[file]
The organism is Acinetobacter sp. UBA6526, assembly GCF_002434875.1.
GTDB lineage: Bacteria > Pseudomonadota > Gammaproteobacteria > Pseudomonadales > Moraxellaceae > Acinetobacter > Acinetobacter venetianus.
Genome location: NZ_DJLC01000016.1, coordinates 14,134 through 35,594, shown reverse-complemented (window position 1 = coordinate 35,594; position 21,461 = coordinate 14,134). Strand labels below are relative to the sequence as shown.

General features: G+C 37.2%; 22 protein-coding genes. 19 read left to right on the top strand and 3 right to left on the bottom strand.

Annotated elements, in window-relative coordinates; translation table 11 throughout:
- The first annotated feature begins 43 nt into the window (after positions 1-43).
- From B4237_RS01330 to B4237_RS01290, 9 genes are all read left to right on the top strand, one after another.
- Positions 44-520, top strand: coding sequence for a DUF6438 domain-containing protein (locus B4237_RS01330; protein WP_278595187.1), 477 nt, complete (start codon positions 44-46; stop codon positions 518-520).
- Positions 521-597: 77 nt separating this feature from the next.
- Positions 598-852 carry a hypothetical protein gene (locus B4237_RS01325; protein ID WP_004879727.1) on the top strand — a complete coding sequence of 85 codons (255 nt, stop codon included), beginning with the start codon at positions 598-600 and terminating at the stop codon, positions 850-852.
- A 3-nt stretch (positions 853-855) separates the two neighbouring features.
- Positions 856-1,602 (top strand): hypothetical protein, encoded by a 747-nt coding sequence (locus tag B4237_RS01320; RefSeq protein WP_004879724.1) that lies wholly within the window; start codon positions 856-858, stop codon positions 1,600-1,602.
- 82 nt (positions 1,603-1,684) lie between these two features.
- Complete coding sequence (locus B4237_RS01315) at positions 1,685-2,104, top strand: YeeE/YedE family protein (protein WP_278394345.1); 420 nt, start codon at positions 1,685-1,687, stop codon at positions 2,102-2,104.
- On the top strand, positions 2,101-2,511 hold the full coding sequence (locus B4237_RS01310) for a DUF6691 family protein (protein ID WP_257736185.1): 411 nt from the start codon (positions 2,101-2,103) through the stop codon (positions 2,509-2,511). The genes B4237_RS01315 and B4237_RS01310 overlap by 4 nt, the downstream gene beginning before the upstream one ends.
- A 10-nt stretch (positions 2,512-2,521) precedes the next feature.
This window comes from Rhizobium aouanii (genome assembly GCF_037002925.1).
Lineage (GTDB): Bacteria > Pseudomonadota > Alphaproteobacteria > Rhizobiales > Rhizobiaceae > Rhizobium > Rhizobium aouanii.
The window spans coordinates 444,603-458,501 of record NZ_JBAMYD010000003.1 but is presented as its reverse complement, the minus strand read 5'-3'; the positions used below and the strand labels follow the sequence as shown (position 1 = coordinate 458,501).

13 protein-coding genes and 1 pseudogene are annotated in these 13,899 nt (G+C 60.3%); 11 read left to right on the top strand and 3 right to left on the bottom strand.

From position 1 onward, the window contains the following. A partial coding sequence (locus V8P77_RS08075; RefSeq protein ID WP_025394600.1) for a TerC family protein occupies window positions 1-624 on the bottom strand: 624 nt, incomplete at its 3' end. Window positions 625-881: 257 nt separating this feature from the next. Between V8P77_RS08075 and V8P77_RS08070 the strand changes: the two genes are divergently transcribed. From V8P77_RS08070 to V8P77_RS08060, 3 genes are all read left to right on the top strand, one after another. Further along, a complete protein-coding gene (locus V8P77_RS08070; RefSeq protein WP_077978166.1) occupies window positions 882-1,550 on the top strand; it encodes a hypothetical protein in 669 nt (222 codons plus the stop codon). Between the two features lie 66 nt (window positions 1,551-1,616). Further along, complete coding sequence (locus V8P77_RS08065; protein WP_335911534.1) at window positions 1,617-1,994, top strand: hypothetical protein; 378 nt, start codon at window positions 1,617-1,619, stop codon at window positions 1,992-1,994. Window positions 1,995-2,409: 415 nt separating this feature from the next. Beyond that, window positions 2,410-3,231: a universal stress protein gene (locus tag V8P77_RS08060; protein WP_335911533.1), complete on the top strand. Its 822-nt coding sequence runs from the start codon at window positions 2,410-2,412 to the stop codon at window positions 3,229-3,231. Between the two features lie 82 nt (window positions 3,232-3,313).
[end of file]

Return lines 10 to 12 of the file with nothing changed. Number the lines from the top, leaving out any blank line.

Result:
- Positions 598-852 carry a hypothetical protein gene (locus B4237_RS01325; protein ID WP_004879727.1) on the top strand — a complete coding sequence of 85 codons (255 nt, stop codon included), beginning with the start codon at positions 598-600 and terminating at the stop codon, positions 850-852.
- A 3-nt stretch (positions 853-855) separates the two neighbouring features.
- Positions 856-1,602 (top strand): hypothetical protein, encoded by a 747-nt coding sequence (locus tag B4237_RS01320; RefSeq protein WP_004879724.1) that lies wholly within the window; start codon positions 856-858, stop codon positions 1,600-1,602.